Given these adverse side effects and the failure to demonstrate overall survival benefit for patients, we would hope that in order to earn FDA approval, palbociclib would be cheaper than current therapies. However, it is an add-on treatment used in addition to existing therapy with letrozole, and Pfizer is expected to sell Ibrance for nearly $10,000 a month, totaling close to $120,000 for a year of treatment. Estimates are that the company will earn around $4 billion in just the first year of sales.
By approving a treatment that has not been shown to extend life, reduce side effects, or increase access, the FDA is giving license to Pfizer to make billions of dollars on a drug before its benefit to patients has been adequately demonstrated. While we remain optimistic, like many, that the effects of palbociclib observed so far will result in improved overall survival for women with this form of metastatic breast cancer, we believe it must be demonstrated by the data before the drug is approved.
Some argue that progression free survival is itself a benefit to quality of life. And there is no doubt that a doubling of PFS is promising for this patient group. And while there is logic to the claim that preventing tumor growth can help patients stay out of the hospital, this is a measurable outcome that can be studied, not just asserted without evidence. Those side effects that have been documented in the study show that palbociclib comes with more negative side effects than letrozole alone.
What we have is a short, small study that has not shown that women live longer or that women live better. By pricing the drug at over $100,000/year, Pfizer is ensuring maximum profit on a relatively cheap study to run. And because palbociclib is the first drug of its kind to be approved, we are concerned that full safety data is not yet available. Both normal and cancerous cells depend on cycline-dependent kinases (known as CDKs) and palbociclib works by inhibiting two CDKs. The full effects of this are not yet known in a larger population studied over a longer period of time.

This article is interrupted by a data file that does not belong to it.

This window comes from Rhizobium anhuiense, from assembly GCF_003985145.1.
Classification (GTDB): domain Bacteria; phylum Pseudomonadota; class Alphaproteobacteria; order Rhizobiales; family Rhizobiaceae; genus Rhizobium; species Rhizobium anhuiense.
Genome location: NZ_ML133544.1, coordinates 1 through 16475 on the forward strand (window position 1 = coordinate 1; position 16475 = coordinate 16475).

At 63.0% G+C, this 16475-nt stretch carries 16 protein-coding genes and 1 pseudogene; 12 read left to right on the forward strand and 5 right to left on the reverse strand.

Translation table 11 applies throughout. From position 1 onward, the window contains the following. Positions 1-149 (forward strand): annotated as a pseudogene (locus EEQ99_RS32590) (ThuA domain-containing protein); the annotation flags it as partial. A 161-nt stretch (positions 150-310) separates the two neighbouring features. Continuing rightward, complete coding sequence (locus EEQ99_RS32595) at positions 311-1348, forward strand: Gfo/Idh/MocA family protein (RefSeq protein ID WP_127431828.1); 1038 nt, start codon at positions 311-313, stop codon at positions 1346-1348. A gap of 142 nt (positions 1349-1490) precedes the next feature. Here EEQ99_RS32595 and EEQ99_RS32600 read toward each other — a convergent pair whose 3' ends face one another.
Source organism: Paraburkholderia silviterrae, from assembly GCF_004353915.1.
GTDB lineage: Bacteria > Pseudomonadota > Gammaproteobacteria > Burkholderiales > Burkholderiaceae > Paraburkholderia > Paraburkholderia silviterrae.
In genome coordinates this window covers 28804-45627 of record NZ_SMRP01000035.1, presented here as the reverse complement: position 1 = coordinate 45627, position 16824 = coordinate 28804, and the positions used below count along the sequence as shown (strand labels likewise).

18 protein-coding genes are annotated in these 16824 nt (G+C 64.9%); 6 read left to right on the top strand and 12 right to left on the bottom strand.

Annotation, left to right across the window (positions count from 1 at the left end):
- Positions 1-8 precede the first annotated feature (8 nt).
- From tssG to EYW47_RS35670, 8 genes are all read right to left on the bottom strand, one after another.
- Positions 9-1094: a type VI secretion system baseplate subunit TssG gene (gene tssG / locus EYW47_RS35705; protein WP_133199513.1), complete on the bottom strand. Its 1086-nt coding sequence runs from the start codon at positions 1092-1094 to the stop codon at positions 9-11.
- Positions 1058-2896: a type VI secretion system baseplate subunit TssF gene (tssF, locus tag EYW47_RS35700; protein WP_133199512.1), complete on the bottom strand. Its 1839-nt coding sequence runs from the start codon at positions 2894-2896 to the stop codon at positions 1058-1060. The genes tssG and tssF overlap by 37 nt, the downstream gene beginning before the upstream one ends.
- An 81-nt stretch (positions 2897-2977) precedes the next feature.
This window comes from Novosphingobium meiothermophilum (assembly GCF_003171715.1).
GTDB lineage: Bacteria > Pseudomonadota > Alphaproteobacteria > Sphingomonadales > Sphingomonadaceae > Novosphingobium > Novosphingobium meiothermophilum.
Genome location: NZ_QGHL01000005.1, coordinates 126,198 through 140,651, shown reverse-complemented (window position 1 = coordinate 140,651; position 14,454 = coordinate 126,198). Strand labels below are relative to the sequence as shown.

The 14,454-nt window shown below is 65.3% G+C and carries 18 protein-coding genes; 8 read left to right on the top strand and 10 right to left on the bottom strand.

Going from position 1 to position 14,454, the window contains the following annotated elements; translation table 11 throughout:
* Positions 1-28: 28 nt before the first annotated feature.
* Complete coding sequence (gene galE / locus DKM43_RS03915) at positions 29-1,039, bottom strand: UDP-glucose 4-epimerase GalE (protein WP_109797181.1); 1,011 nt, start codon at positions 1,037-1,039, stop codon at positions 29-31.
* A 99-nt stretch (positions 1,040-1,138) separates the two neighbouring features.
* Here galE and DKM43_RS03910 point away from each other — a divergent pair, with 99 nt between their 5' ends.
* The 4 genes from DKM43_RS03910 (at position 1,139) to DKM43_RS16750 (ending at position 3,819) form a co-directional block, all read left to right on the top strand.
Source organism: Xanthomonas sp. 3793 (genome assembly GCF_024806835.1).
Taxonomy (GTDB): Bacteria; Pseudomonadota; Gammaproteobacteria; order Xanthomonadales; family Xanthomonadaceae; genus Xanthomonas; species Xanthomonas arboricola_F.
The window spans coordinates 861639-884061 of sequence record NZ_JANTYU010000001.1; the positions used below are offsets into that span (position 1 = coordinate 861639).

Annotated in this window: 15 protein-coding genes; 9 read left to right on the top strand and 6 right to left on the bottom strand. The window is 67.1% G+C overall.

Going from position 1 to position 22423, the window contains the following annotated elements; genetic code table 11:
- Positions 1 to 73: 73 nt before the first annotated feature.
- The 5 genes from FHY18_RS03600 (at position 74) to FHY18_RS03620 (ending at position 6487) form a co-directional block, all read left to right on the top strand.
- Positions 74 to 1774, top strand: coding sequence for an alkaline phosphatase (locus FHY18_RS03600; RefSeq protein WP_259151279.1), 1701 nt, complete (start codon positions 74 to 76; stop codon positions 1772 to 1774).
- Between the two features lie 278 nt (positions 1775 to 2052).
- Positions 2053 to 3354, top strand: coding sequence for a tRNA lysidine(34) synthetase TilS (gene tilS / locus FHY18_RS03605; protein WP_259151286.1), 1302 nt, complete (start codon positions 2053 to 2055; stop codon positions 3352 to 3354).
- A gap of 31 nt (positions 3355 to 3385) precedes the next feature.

While we desperately want women with metastatic disease to live better and we want to ensure that women with few options have access to promising treatment, full FDA approval of a drug without clear evidence of its benefits is not the way to do that. Once a drug is approved, the gates open to expanded and off-label use.
By approving this drug so quickly, the burden falls on women and their insurance companies to bear the cost of this still-experimental drug. We believe that at this stage in development, Pfizer should retain the cost of providing palbociclib to women, both through clinical trials and through a compassionate access program for all of the women thought to benefit from this experimental drug. If and when palbociclib has been shown to improve overall survival or quality of life, we believe the FDA should then fully approve the drug. By asking Pfizer to ensure that qualifying women have access through clinical trials and compassionate access programs, we are asking them to defer making billions on this drug until we have better assurance as to this experimental drug’s safety and efficacy.